By Yoav Tirosh
So you‘ve decided to read an Icelandic saga – probably Njáls saga – but not sure what is going on? Here are some neat tips and tricks that will make your lives easier and your reading of sagas much more enjoyable.
Location, Location, Location
If I could give a single tip for a better understanding of any Icelandic saga, it would be to bring out a map and figure out all the places where the action is happening. This will teach you a lot about the symbolic meaning of the landscape mentioned, but also from a very practical side, knowing where things happen explains a lot about the geopolitical dynamics that unfold in the sagas. Mapping the Icelandic Sagas is an amazing resource for exactly this. It allows you to choose a saga and see where everything described there goes down.
See also Emily Lethbridge’s The Icelandic Sagas and Saga Landscapes
One good thing to do when reading the sagas is to keep a pen and paper at hand and try and figure out who is related to whom. This might seem like a waste of time, but the saga’s main character (if there even is one…) usually takes time to appear, and by the time they do you are expected to have a PhD in that person’s entire lineage. The sagas create a lot of meaning using genealogies, and you learn much about a person’s destiny by looking at the paths of their ancestors. Admittedly, the sagas have too many men named Þorsteinn for their own good, but you can write down their place of residence and that will hopefully help you figure out who’s who.
See also Margaret Clunies Ross’ The Development of Old Norse Textual Worlds: Genealogical Structure as a Principle of Literary Organisation in Early Iceland
The manuscript context of the Icelandic sagas is important for getting the best picture of how medieval and post-medieval Icelanders framed these narratives. Sometimes these are organized by where the saga takes place, sometimes according to themes, and sometimes a seemingly random assortment that says much about the interest of the manuscript‘s owner or compiler. Handrit.is is a valuable resource with information about the ownership, texts, secondary literature and edited editions that also contains the scanned images of many medieval and post-medieval manuscripts.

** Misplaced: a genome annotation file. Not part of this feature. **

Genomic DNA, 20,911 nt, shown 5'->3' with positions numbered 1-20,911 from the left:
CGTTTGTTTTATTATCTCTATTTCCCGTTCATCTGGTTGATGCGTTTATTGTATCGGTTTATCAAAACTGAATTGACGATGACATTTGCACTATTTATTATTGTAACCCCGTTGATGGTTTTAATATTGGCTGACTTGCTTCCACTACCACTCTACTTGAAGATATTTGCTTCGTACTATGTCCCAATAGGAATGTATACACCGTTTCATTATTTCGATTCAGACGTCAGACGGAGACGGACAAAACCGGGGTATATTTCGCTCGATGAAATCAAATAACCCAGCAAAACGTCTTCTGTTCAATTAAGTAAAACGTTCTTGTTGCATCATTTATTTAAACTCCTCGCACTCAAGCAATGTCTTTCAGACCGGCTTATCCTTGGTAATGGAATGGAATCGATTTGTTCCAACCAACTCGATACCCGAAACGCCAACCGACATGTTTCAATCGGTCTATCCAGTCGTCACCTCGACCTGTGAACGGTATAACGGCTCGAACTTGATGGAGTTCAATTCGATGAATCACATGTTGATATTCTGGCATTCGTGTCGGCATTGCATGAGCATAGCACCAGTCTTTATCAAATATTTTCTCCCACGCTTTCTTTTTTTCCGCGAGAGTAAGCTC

Old Norse Words
If you’re daring enough to read the Icelandic sagas the way that God intended (in Old Norse), or at least checking the Old Norse alongside a translation, one of the most powerful tools out there is the Dictionary of Old Norse Prose. There you can check where certain words appear, and figure out whether or not these words are common, rare, and if their use indicates something special. It even has its own Old Norse version of Wordle! Another great website for this is corpus.arnastofnun.is, but note that it requires navigating through the Icelandic interface.
If you want to go even deeper into the rabbit hole of the Icelandic sagas, it’s worth noting that websites like Archive.org offer many copyright-free editions in Old Norse. While they hadn’t integrated the latest in late 20th and early 21st-century philological developments, many of them had a penchant for marking manuscript variations that help you realize how complex the textual transmission could actually get. Íslenzk fornrit is great, and justifiably considered the standard edition of the Icelandic sagas. But when using these editions it’s important to remember that the early 20th-century saga editions, in particular, tended to underplay individual manuscript variations in the name of creating a definitive version of some of the sagas.
See also Judy Quinn and Emily Lethbridge’s edited collection Creating the Medieval Saga: Versions, Variability and Editorial Interpretations of Old Norse Saga Literature